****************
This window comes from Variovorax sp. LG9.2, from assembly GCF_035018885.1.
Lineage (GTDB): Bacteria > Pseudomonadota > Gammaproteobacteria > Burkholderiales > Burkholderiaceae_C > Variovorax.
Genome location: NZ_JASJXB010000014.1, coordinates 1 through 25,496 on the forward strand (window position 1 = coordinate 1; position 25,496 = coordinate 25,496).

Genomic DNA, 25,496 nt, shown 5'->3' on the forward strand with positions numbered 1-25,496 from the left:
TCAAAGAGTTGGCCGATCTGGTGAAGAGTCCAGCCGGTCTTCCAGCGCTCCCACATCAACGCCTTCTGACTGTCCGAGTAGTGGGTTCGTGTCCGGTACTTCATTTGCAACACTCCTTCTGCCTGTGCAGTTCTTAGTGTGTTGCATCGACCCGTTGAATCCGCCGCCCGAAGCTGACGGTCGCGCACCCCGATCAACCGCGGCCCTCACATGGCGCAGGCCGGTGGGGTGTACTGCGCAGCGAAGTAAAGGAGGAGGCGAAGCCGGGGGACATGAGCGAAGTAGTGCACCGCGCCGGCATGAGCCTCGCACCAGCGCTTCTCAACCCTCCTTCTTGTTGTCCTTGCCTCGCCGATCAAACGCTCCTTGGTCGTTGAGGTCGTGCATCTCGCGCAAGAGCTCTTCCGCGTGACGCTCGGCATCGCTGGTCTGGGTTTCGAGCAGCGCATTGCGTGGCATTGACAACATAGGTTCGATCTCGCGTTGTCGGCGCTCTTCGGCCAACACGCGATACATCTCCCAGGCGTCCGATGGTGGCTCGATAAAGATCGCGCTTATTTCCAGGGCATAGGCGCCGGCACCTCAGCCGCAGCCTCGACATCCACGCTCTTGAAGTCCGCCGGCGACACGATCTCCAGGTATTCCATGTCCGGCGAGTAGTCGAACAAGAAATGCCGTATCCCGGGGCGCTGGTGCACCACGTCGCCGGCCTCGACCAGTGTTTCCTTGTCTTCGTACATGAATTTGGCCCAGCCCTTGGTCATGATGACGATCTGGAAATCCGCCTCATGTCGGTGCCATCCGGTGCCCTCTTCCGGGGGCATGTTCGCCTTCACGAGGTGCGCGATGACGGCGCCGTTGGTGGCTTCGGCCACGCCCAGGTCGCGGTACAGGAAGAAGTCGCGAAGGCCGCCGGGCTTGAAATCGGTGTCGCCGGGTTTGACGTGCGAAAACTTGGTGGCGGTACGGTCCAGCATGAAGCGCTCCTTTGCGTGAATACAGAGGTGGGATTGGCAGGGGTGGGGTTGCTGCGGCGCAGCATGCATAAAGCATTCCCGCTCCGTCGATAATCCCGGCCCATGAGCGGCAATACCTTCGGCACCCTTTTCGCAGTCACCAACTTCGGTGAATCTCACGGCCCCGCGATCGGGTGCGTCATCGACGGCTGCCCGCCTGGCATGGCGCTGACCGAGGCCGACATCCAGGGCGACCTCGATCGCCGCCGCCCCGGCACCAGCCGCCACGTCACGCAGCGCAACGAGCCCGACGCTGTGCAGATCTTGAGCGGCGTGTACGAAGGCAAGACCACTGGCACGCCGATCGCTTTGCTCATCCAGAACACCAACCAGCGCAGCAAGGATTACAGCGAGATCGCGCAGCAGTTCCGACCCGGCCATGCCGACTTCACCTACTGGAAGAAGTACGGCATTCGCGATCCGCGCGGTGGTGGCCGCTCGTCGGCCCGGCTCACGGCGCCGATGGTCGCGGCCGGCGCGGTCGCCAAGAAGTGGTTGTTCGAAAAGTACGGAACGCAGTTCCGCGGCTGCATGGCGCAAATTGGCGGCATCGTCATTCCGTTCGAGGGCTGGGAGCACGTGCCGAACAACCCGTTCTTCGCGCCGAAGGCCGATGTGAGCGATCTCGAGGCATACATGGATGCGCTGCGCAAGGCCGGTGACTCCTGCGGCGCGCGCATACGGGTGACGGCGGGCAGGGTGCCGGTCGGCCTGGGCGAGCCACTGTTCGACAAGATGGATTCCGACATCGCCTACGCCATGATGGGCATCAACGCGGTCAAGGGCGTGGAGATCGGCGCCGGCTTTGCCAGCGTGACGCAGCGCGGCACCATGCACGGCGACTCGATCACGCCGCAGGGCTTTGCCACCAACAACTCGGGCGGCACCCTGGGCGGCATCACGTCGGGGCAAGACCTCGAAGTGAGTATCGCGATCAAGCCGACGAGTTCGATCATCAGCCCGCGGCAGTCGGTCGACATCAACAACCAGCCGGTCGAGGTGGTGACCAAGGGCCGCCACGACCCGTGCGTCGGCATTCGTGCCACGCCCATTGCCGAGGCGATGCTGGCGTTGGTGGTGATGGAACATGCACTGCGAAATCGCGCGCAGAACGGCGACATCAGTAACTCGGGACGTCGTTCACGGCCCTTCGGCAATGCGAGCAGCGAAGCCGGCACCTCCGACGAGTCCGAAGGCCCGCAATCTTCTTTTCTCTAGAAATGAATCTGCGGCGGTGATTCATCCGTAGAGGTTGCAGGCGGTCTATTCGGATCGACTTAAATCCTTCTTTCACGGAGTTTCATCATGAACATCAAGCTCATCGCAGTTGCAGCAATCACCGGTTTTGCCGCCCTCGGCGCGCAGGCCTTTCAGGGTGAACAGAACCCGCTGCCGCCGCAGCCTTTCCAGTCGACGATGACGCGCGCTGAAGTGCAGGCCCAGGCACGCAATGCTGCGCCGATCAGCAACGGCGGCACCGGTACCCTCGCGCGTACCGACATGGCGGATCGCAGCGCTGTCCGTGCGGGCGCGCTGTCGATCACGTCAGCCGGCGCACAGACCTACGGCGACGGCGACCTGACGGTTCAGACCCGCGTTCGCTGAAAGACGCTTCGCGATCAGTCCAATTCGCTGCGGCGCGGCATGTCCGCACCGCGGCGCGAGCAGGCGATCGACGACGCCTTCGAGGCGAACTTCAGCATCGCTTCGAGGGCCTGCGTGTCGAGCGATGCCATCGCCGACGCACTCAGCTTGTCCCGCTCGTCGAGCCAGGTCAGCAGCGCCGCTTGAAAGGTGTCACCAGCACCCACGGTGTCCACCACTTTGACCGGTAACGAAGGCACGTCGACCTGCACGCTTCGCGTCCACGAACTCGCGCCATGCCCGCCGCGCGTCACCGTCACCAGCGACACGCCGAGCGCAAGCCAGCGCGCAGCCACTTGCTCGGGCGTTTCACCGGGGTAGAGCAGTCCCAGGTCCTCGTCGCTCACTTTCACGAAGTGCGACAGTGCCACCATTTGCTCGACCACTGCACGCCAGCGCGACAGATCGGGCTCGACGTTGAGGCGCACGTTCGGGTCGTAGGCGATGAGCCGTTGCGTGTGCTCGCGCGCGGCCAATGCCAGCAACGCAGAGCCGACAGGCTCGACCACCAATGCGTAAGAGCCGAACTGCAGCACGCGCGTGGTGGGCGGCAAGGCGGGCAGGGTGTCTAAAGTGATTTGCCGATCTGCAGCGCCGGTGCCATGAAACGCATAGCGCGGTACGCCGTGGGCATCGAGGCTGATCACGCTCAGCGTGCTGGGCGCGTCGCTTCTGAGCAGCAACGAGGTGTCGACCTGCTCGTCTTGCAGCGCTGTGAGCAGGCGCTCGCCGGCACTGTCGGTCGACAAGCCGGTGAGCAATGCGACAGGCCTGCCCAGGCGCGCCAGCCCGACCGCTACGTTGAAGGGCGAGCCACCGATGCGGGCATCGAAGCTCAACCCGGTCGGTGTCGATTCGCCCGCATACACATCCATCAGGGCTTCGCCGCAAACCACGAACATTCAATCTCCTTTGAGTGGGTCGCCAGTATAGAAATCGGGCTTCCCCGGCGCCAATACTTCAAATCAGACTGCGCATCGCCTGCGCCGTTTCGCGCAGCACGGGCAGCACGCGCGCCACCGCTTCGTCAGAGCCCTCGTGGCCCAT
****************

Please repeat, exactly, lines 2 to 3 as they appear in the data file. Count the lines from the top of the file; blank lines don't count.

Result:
Lineage (GTDB): Bacteria > Pseudomonadota > Gammaproteobacteria > Burkholderiales > Burkholderiaceae_C > Variovorax.
Genome location: NZ_JASJXB010000014.1, coordinates 1 through 25,496 on the forward strand (window position 1 = coordinate 1; position 25,496 = coordinate 25,496).